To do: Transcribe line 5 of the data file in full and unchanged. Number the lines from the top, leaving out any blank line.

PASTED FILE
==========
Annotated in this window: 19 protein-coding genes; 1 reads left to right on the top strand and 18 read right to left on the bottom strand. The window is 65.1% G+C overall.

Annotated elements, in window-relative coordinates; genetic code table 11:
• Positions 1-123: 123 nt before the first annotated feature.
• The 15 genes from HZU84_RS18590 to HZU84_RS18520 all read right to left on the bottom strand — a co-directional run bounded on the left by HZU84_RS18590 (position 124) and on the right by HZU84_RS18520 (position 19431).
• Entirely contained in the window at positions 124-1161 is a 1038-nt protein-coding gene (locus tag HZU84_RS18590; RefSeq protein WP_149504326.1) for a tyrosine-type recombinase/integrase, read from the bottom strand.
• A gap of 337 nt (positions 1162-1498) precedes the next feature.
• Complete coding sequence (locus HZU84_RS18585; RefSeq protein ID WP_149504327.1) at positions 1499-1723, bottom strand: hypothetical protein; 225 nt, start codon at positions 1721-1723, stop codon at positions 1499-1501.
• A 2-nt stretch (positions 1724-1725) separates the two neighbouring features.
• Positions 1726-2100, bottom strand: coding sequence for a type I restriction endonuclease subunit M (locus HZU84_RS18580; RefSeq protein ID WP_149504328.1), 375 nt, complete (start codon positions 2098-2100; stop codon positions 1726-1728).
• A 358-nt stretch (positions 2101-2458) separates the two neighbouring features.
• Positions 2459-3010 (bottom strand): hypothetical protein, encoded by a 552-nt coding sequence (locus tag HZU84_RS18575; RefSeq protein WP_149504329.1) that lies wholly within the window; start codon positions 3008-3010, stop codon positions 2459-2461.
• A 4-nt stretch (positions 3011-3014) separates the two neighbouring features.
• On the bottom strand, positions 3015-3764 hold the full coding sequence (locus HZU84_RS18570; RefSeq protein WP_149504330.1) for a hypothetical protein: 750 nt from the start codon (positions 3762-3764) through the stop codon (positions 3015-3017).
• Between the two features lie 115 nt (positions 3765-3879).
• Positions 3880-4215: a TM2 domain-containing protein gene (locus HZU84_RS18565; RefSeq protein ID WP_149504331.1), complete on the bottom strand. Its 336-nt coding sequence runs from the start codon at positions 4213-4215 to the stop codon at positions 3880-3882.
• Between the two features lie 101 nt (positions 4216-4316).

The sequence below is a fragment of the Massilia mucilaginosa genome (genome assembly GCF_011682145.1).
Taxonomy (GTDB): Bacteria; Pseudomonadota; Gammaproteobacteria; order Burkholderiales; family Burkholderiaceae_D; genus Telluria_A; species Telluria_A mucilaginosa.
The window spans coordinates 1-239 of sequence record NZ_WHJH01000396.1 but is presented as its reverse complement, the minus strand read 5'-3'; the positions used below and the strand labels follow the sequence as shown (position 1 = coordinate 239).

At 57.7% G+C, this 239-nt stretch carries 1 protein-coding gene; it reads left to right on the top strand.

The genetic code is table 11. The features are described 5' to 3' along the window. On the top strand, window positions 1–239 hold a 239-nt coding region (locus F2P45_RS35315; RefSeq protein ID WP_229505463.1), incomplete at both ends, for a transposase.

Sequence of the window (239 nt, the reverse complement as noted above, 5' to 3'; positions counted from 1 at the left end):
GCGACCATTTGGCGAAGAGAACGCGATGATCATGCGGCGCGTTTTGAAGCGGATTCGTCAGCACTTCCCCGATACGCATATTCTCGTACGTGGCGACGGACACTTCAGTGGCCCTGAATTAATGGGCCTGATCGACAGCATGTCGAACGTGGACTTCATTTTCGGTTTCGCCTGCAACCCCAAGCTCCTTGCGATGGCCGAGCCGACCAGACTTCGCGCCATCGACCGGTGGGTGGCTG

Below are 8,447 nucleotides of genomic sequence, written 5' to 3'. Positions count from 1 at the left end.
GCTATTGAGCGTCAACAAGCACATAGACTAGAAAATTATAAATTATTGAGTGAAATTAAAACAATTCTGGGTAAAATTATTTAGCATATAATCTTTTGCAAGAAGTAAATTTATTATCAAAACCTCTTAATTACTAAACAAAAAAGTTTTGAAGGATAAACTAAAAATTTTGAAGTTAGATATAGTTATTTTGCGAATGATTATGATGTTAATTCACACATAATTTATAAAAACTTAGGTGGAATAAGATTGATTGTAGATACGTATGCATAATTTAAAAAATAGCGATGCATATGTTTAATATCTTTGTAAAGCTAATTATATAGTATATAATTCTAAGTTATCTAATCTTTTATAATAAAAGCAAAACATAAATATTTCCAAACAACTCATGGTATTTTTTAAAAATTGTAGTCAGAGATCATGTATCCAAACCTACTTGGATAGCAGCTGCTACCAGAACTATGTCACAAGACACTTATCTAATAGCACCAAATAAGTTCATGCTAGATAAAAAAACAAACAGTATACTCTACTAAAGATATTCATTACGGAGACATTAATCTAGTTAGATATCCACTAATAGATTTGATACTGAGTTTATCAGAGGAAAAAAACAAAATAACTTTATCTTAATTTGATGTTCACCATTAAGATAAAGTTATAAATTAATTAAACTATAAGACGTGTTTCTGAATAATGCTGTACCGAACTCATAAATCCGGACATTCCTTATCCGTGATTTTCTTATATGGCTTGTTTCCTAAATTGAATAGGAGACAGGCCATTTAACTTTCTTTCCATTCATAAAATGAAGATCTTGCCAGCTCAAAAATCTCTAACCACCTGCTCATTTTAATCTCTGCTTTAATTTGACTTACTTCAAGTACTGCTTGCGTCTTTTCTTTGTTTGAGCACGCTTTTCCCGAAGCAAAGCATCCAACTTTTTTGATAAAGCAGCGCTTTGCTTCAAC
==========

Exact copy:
• Entirely contained in the window at positions 124-1161 is a 1038-nt protein-coding gene (locus tag HZU84_RS18590; RefSeq protein WP_149504326.1) for a tyrosine-type recombinase/integrase, read from the bottom strand.